“Precisely. It takes an unwavering belief that what you are doing is for certain, without a doubt, the way it has to be, if you are willing to give your own life for it. Albast believed, Glyph. He believed without a doubt that he was correct, and he died for that belief.” There was a moment of silence before he continued. “I have to think that it was damn near the most important decision he ever had to make. Now it’s your turn. If what Albast believed was that important that he gave up his own life, perhaps you should at least consider that he may have been correct.”

“I–.” Glyph started to say and stopped. What if he’s right? What if Albast was right? Yes, it was terrible what had happened to Morracor and Albast, but if the prophecies really were shown in a way to make Glyph want to stop them, then maybe he shouldn’t. Glyph rubbed his face again.  He was almost too exhausted to think right now.

“That was very enlightening Mr. President, and certainly gives me something to think about.” Like I didn’t have enough already, he thought.

“I’ve seen all the latest reports. There’s another whole army out there coming across the Mississippi as we speak. We can barely handle half of what’s already here. As much as I hate to say it, there’s no way we can hope to win this one, even with your help. It will only be a matter of time before they reorganize their pecking order due to Akthule’s death, and when they do, we’re in for one major shit storm.” Bradley explained. “It really does all come back to you, Glyph. I understand you will be confronting Tsach during your next time on My-atra. I would like to take this time to extend to you my best wishes and good luck. You truly are our only hope.”

Glyph stood and shook the President’s hand. “It seems you have a pretty good understanding of the situation, Mr. President.” Glyph said.

“Like I said, it’s my job.”

“Was there anything else?” Glyph asked.

“No. I’m not trying to tell you what to do, I just want you to consider your options carefully.”

“I will, President Bradley.” Glyph told him and nodded at General Eddings. He glanced at Captain Haddix to see if he was leaving as well, but Eddings had motioned for him to stay behind. Glyph walked down the corridor to the stairs and went directly up to his room. ‘That was interesting.’ Glyph thought. ‘I wonder if Albast had anything to do with that little meeting?’ Glyph chuckled. The President had made a pretty convincing argument, though one he didn’t really want to hear. He was pretty sure he had had a similar discussion with Mahjdi just a couple of days ago, only he had held the opposite opinion. ‘The choice will be mine alone. I guess the decision to follow it or not will depend on what the last prophecy has to show me.’ And with that thought Glyph drifted off to sleep.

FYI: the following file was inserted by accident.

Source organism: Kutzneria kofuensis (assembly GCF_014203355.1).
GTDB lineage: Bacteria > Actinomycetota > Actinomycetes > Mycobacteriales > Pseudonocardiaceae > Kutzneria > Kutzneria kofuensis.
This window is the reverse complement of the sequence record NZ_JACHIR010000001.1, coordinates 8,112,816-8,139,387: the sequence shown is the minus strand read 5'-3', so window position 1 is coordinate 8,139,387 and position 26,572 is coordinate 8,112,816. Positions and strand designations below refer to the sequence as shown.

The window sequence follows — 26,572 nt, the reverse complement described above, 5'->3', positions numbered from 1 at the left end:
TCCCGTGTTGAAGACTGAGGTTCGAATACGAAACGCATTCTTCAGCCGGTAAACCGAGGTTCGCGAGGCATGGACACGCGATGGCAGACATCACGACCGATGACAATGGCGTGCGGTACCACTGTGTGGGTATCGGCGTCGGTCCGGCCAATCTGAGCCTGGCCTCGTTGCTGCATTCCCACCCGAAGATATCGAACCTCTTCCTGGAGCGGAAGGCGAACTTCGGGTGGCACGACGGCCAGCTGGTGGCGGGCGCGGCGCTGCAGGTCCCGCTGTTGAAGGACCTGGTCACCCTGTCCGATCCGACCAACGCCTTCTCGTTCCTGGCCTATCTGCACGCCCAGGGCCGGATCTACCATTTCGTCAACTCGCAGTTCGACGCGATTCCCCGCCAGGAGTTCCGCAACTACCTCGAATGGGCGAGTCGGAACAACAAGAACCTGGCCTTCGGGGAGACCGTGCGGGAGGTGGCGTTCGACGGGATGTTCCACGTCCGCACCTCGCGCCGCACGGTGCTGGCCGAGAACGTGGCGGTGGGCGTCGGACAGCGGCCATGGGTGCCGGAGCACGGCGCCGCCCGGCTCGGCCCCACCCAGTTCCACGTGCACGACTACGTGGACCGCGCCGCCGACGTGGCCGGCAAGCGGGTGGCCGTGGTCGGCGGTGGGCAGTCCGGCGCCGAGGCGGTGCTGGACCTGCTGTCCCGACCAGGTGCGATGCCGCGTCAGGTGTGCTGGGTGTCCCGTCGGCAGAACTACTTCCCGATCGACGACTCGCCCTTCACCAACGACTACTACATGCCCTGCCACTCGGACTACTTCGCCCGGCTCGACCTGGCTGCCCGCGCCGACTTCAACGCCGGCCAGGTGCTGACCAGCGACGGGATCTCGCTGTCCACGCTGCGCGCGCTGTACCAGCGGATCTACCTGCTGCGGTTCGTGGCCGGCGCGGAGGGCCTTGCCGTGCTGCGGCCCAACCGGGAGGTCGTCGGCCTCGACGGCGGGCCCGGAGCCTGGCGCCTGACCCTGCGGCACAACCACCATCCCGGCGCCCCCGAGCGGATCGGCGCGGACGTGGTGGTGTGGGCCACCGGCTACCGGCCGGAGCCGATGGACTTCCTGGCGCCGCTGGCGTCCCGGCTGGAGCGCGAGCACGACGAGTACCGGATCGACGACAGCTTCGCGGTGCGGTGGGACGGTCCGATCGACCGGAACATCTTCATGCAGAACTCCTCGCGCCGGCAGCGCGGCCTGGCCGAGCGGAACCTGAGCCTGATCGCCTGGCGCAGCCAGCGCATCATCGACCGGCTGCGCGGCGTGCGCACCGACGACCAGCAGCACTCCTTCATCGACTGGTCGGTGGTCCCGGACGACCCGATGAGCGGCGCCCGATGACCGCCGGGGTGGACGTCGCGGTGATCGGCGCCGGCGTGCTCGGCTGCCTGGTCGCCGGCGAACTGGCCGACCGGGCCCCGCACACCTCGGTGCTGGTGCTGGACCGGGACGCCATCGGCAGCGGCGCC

It was afternoon when he was roused from his sleep by Amos’s voice echoing through his head. “Glyph. The first wave of their reinforcements has arrived. Things are beginning to stir in the enemy camp, and I think they’re getting ready to move against us.”

“Okay.” Glyph answered back. He checked his watch; one thirty-six. Nearly seven hours had passed. Time flies while you sleep. But instead of getting up, he just laid there. Thoughts of fighting Tsach filled his mind, and he kept trying to envision how he would go about confronting him. He could teleport in, but Tsach would likely sense that. He knew he would have to think outside the box to gain the upper hand, but what? He would have to think big, and do things he had never tried before. The idea didn’t sit well with him. The last battle to save the universe wasn’t the time to be trying new things.

Then there was the matter of the last prophecy, and he wouldn’t even know what that was until he got back to M’atra. After a bit, his head hurt. Why did it have to be so complicated? After another half hour had passed, Glyph decided he should go check on everything, not that what happened here would make much of a difference. Still, it took his mind off of other things. Glyph got ready and made his way outside.

He went to the mess tent first but there was no food. There was a new desk in the corner and soldiers were coming and going from there at a rapid pace. Glyph made his way over and found Captain Haddix behind the desk handing out orders to certain people and talking to others. After a few minutes there was a break in the traffic and Glyph walked over to see what was going on.

“Captain, what’s the good word?” Glyph asked him.

“It’s ‘General’ now.” Haddix informed him, indicating the star on his collar.

“Congratulations.” Glyph said.

“Save it, it won’t mean much unless we win. I guess I should say unless you win. Perhaps we can congratulate each other tomorrow.” He said, and gave Glyph a quick smile.

“I’ll be sure to do that. So General, how’s it going?”